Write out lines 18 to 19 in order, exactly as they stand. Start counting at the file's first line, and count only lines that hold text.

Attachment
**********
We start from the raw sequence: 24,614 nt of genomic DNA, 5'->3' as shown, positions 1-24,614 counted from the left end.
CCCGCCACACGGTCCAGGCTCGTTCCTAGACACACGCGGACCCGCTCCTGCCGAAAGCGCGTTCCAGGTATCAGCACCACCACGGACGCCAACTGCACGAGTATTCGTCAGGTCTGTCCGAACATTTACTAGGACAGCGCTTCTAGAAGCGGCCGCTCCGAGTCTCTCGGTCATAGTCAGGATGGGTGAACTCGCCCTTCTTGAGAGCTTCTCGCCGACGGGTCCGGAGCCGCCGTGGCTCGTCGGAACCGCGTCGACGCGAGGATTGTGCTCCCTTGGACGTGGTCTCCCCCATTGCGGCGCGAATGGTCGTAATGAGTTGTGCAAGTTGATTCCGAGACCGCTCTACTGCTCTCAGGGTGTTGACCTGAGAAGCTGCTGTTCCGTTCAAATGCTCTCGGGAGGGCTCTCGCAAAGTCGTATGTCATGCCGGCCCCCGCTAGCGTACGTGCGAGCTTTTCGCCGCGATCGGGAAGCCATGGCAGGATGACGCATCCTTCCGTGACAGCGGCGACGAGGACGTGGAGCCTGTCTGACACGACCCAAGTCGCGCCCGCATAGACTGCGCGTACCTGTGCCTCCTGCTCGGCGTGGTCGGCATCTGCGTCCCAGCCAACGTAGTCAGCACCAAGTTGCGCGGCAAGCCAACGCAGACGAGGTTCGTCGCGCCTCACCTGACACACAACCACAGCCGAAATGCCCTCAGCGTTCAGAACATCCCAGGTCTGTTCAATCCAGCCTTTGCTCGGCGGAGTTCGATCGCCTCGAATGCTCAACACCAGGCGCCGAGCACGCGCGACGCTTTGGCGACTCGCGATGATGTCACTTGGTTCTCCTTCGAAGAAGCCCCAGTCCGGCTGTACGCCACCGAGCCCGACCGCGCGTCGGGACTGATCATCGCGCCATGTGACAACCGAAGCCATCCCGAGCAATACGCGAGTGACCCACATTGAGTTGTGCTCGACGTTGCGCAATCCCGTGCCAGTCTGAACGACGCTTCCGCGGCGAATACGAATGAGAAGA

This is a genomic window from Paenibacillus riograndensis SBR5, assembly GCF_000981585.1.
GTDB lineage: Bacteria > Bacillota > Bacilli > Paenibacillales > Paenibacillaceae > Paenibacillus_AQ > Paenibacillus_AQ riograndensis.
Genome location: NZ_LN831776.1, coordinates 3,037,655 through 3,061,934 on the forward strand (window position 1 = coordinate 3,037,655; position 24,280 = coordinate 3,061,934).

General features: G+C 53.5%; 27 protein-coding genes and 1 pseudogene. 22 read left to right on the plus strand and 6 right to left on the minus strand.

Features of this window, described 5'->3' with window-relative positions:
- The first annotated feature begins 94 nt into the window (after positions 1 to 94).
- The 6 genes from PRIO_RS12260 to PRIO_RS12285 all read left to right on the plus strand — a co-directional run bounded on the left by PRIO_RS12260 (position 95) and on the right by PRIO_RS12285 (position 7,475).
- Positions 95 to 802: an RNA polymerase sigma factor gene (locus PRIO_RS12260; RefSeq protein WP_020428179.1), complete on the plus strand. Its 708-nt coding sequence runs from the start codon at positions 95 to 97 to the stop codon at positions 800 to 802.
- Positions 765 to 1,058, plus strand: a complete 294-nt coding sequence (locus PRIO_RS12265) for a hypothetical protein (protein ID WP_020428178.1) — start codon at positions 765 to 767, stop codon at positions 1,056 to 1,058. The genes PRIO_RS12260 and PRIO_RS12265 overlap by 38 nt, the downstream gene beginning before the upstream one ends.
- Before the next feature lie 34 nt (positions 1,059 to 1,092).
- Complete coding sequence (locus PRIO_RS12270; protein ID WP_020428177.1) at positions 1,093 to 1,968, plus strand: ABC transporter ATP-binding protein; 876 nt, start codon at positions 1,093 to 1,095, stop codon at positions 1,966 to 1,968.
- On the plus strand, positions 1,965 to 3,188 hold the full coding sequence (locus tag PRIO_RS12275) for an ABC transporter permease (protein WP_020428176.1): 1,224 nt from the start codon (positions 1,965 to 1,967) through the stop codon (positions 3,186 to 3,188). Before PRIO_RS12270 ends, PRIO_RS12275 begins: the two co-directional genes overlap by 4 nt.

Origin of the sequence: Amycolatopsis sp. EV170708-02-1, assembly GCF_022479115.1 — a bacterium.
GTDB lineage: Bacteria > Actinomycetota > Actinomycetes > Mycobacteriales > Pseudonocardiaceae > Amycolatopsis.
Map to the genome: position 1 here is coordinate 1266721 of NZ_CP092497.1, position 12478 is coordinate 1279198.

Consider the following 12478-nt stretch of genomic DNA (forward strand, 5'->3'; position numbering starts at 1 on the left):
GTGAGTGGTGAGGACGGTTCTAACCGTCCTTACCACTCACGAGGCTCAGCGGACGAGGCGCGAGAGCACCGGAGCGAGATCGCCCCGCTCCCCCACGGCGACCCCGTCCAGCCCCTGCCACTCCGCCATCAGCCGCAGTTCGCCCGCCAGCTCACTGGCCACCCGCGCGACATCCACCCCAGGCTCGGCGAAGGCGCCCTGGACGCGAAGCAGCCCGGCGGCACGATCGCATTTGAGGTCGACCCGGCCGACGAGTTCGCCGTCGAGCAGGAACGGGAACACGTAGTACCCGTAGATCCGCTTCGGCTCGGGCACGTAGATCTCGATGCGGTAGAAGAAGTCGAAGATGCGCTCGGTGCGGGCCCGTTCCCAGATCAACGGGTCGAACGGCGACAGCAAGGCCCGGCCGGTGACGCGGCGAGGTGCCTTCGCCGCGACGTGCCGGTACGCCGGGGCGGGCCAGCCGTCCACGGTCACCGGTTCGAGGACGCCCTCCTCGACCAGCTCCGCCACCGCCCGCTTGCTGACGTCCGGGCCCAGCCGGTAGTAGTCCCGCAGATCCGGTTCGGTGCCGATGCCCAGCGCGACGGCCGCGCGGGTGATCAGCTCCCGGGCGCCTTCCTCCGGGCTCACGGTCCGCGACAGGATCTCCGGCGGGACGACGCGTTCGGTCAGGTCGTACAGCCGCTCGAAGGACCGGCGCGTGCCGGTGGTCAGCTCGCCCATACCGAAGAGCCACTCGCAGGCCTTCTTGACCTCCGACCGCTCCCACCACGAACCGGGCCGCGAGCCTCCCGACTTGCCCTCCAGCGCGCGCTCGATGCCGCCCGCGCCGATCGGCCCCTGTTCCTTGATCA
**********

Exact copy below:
Consider the following 12478-nt stretch of genomic DNA (forward strand, 5'->3'; position numbering starts at 1 on the left):
GTGAGTGGTGAGGACGGTTCTAACCGTCCTTACCACTCACGAGGCTCAGCGGACGAGGCGCGAGAGCACCGGAGCGAGATCGCCCCGCTCCCCCACGGCGACCCCGTCCAGCCCCTGCCACTCCGCCATCAGCCGCAGTTCGCCCGCCAGCTCACTGGCCACCCGCGCGACATCCACCCCAGGCTCGGCGAAGGCGCCCTGGACGCGAAGCAGCCCGGCGGCACGATCGCATTTGAGGTCGACCCGGCCGACGAGTTCGCCGTCGAGCAGGAACGGGAACACGTAGTACCCGTAGATCCGCTTCGGCTCGGGCACGTAGATCTCGATGCGGTAGAAGAAGTCGAAGATGCGCTCGGTGCGGGCCCGTTCCCAGATCAACGGGTCGAACGGCGACAGCAAGGCCCGGCCGGTGACGCGGCGAGGTGCCTTCGCCGCGACGTGCCGGTACGCCGGGGCGGGCCAGCCGTCCACGGTCACCGGTTCGAGGACGCCCTCCTCGACCAGCTCCGCCACCGCCCGCTTGCTGACGTCCGGGCCCAGCCGGTAGTAGTCCCGCAGATCCGGTTCGGTGCCGATGCCCAGCGCGACGGCCGCGCGGGTGATCAGCTCCCGGGCGCCTTCCTCCGGGCTCACGGTCCGCGACAGGATCTCCGGCGGGACGACGCGTTCGGTCAGGTCGTACAGCCGCTCGAAGGACCGGCGCGTGCCGGTGGTCAGCTCGCCCATACCGAAGAGCCACTCGCAGGCCTTCTTGACCTCCGACCGCTCCCACCACGAACCGGGCCGCGAGCCTCCCGACTTGCCCTCCAGCGCGCGCTCGATGCCGCCCGCGCCGATCGGCCCCTGTTCCTTGATCA